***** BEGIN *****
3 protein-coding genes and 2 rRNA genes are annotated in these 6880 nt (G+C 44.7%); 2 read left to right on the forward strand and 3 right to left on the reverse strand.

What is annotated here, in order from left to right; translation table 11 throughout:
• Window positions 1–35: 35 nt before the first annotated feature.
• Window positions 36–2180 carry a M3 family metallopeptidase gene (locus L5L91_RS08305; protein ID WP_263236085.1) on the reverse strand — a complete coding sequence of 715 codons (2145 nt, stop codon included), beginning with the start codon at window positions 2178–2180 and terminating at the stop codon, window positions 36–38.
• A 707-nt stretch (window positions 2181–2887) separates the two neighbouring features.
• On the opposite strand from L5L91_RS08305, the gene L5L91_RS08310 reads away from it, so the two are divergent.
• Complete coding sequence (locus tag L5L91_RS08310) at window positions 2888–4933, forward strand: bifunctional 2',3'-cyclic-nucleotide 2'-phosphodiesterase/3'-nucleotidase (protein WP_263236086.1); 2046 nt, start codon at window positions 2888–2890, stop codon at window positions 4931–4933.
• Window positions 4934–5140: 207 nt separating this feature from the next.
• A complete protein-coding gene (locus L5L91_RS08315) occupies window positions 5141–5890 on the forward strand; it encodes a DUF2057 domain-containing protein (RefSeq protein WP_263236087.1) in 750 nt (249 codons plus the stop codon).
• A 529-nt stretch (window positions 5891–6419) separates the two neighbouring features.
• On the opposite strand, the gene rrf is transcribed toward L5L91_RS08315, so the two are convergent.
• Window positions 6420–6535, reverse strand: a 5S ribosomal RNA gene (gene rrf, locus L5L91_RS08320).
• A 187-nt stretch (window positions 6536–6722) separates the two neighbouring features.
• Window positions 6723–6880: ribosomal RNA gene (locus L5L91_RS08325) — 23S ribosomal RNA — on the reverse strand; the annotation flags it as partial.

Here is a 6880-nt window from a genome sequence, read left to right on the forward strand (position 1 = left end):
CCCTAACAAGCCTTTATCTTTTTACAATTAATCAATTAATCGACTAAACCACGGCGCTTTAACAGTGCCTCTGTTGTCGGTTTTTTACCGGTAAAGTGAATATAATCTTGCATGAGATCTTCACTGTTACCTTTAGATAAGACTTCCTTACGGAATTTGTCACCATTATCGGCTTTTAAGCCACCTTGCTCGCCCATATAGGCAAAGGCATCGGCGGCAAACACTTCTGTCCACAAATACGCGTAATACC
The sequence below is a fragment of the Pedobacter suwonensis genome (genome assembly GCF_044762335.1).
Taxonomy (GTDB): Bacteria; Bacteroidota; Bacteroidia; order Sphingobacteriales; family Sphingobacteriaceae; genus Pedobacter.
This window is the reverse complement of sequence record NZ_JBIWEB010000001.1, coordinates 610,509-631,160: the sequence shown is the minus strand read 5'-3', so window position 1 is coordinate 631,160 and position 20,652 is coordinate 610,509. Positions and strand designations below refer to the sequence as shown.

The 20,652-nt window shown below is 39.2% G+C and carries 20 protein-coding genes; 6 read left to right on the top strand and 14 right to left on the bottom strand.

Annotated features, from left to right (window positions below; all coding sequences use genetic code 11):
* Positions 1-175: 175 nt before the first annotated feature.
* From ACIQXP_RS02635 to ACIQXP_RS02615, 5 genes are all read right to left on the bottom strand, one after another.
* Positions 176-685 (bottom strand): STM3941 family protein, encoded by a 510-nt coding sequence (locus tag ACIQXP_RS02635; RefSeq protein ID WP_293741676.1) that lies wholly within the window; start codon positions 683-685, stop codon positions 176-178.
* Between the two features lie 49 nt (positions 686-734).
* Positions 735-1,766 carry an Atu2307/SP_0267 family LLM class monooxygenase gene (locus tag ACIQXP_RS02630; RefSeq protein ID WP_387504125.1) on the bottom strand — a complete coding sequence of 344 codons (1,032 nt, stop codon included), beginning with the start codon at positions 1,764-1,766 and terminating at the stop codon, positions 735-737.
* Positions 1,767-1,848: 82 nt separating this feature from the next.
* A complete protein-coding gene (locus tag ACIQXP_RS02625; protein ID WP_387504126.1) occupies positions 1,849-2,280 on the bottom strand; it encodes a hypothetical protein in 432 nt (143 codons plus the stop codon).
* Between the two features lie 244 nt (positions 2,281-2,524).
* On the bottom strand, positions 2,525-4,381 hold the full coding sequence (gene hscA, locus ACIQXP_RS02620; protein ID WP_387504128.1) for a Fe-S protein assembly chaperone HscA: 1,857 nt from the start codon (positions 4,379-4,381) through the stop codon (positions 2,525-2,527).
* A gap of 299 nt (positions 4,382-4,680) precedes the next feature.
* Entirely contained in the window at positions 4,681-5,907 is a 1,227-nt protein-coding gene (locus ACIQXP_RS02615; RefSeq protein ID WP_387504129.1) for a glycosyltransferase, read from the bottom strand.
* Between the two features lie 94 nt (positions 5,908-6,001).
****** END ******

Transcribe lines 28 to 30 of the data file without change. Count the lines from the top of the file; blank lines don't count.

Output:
* A complete protein-coding gene (locus tag ACIQXP_RS02625; protein ID WP_387504126.1) occupies positions 1,849-2,280 on the bottom strand; it encodes a hypothetical protein in 432 nt (143 codons plus the stop codon).
* Between the two features lie 244 nt (positions 2,281-2,524).
* On the bottom strand, positions 2,525-4,381 hold the full coding sequence (gene hscA, locus ACIQXP_RS02620; protein ID WP_387504128.1) for a Fe-S protein assembly chaperone HscA: 1,857 nt from the start codon (positions 4,379-4,381) through the stop codon (positions 2,525-2,527).